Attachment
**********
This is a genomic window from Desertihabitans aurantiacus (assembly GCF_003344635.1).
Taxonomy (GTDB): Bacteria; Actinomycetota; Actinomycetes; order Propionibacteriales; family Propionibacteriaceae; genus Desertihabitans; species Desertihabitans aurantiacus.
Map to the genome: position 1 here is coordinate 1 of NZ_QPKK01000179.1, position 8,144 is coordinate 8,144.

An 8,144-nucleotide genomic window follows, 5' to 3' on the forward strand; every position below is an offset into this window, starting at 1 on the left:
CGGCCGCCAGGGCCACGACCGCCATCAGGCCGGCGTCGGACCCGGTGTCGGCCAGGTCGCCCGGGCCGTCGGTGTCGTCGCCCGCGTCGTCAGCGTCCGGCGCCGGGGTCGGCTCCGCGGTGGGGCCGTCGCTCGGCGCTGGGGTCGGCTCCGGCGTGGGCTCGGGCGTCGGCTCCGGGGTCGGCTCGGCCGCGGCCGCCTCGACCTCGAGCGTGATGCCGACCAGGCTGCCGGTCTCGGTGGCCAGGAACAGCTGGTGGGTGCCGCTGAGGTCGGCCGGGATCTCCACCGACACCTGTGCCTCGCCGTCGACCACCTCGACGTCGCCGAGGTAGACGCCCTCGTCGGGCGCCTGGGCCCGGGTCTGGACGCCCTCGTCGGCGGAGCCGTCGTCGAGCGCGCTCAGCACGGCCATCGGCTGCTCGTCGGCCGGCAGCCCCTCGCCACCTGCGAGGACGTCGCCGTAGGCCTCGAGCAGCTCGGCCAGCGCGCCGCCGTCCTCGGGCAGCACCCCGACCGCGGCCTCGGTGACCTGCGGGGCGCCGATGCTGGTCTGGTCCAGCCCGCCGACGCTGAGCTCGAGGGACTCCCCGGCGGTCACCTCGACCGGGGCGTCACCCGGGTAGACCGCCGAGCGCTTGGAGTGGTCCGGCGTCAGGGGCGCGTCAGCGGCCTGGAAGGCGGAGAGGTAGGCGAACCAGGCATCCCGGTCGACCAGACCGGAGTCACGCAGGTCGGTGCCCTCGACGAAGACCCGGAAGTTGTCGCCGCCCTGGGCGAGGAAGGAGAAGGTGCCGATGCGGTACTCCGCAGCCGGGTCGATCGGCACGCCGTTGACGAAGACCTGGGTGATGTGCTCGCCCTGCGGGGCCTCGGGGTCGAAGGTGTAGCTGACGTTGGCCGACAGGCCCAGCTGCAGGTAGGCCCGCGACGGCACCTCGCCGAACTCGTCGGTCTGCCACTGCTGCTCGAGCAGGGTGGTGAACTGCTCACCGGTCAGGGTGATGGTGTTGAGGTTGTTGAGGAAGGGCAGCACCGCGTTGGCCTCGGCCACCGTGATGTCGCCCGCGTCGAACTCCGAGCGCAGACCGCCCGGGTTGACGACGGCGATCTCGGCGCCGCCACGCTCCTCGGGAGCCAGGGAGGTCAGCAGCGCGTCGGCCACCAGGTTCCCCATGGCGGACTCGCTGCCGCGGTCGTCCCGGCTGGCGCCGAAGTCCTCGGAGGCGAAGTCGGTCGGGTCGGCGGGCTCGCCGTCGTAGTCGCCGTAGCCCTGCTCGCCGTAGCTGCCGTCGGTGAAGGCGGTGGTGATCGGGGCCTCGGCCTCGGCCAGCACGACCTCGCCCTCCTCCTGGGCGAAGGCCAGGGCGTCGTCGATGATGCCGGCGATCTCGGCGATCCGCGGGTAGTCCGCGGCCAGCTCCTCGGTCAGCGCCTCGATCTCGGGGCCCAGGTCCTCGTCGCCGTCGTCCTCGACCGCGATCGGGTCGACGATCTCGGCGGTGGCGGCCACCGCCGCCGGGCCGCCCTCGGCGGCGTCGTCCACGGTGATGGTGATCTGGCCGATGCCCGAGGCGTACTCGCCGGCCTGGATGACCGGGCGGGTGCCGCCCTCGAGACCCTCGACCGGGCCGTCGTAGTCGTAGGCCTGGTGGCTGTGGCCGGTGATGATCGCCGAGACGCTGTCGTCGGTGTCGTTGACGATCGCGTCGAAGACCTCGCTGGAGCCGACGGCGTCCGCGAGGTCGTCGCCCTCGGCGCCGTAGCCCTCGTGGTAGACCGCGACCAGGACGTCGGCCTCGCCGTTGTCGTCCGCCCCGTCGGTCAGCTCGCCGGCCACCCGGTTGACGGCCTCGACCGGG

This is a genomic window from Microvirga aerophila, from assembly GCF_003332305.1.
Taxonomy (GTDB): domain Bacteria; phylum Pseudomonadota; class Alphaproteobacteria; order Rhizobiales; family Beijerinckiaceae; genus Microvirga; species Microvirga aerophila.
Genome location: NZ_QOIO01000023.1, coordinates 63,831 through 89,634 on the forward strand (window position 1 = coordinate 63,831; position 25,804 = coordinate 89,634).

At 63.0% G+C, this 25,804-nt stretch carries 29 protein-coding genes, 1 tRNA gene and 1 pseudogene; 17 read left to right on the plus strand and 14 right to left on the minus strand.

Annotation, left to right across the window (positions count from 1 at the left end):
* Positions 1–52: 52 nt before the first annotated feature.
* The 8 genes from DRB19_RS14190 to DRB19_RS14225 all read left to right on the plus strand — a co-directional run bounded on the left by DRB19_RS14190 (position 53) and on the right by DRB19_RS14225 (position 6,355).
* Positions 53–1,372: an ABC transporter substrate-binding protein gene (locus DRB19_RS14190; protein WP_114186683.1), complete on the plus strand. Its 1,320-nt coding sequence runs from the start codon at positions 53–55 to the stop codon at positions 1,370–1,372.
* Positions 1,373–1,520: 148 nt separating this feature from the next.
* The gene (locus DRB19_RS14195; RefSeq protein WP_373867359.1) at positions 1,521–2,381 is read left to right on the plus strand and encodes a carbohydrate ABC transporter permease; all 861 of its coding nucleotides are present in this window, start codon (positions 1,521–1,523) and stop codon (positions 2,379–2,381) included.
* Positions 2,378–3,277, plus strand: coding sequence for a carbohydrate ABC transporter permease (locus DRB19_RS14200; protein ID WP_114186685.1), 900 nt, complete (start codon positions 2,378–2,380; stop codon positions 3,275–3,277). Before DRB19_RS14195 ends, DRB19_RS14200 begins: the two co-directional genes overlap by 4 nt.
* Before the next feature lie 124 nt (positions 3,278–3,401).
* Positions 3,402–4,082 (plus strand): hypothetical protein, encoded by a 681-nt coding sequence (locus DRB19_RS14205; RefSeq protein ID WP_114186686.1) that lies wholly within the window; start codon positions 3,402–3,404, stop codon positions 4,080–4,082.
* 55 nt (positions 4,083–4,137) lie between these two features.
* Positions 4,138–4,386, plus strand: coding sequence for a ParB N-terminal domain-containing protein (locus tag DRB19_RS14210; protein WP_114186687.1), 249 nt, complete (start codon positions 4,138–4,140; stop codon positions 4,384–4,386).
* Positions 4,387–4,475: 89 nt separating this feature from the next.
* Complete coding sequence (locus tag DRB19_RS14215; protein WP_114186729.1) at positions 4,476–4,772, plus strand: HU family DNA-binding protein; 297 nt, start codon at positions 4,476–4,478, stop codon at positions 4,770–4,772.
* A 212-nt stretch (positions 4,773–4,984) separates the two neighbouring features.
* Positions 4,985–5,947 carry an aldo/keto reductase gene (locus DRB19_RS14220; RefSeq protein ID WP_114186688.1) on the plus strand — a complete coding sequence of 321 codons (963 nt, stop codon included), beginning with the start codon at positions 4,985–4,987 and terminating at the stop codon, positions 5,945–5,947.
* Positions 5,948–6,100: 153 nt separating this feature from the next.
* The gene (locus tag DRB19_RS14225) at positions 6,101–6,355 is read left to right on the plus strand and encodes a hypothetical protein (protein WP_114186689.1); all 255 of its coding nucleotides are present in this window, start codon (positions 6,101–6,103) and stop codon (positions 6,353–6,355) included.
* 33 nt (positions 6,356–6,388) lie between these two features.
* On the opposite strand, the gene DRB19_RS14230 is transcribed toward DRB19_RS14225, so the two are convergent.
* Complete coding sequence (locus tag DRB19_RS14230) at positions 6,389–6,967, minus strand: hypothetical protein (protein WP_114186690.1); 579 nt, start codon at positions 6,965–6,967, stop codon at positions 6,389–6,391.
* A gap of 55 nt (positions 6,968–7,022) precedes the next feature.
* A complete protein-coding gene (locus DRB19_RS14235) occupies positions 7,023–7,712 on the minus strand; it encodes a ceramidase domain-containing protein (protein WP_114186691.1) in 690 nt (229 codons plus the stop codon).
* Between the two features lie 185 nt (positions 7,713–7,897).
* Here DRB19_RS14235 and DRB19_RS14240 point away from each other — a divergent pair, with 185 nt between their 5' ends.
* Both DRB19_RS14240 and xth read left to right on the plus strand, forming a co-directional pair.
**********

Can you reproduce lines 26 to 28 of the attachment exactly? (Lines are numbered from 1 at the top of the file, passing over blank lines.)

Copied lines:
* The gene (locus tag DRB19_RS14225) at positions 6,101–6,355 is read left to right on the plus strand and encodes a hypothetical protein (protein WP_114186689.1); all 255 of its coding nucleotides are present in this window, start codon (positions 6,101–6,103) and stop codon (positions 6,353–6,355) included.
* 33 nt (positions 6,356–6,388) lie between these two features.
* On the opposite strand, the gene DRB19_RS14230 is transcribed toward DRB19_RS14225, so the two are convergent.